Christians Are Not Adjectives
The word Christian began as a noun, not an adjective. You see, adjectives modify nouns that are larger and more important than they are. Adjectives are ornaments and lights you hang on nouns so that nouns become more alive and meaningful. When Christ is an adjective and not a noun, Christ becomes a label that we stick on the noun of our lives which then are the main subjects.
The church of Jesus Christ and every Christian in it needs a noun-consciousness again. True, nouns do not need adjectives, and even more importantly, nouns do need verbs. The isolation of things and thoughts from actions has been a serious mistake in the history of the Christian Church. A linguist once quipped he had learned to speak French except for the verbs. You can’t speak any language without verbs, especially the Christian language.
But the point is that in our culture today the word “Christian” in too many people’s minds stands for everything Jesus didn’t stand for – for instance, when a young KKK mother appeared in her cape and hood on the old Phil Donahue show. She shouted to the top of her lungs that she was going to raise her children to be good Christian kids.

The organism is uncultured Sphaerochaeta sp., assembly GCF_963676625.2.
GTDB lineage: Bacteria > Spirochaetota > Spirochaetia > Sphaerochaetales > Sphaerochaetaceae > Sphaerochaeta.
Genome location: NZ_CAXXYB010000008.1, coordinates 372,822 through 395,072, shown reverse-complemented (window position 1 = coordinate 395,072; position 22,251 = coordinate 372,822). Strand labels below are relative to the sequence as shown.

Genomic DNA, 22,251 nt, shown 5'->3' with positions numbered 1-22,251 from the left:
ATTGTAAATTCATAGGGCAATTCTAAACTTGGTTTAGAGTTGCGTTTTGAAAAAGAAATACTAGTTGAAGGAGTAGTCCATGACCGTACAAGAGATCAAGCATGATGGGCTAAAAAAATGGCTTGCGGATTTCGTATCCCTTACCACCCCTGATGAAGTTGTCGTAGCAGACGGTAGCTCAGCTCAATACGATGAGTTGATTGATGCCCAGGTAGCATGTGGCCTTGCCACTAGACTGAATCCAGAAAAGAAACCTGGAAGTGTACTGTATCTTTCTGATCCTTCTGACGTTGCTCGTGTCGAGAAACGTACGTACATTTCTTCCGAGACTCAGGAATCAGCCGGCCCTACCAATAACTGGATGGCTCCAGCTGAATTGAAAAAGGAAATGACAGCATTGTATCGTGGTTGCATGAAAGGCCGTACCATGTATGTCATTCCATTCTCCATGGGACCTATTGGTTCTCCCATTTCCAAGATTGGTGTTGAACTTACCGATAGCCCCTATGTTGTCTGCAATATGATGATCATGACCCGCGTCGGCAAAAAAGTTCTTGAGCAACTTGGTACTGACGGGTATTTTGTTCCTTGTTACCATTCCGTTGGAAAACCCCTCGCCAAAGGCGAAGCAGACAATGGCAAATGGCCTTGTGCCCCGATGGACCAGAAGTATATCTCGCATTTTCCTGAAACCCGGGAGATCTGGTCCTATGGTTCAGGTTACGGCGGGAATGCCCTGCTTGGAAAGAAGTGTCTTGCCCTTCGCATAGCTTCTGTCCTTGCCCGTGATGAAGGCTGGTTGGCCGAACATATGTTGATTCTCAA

Today we have everything from Christian Dance Clubs to Christian Aerobics presented under the title of “Firm Believers.” The head of a Christian Militia called the Oklahoma City bombing of an office building and day care center, “As fine a piece of art as any Rembrandt painting.”
We are living in a world in which there is now virtually a Christian everything – from Christian Comedy Clubs to Christian Coalitions. That is why Gordon MacDonald came under the conviction that the word Christian hardly means anything any longer. He never uses the word, but rather has developed his own word to replace it – “Christ-Follower.”
My soul followeth hard after Thee. Psalm 63:8 (KJV)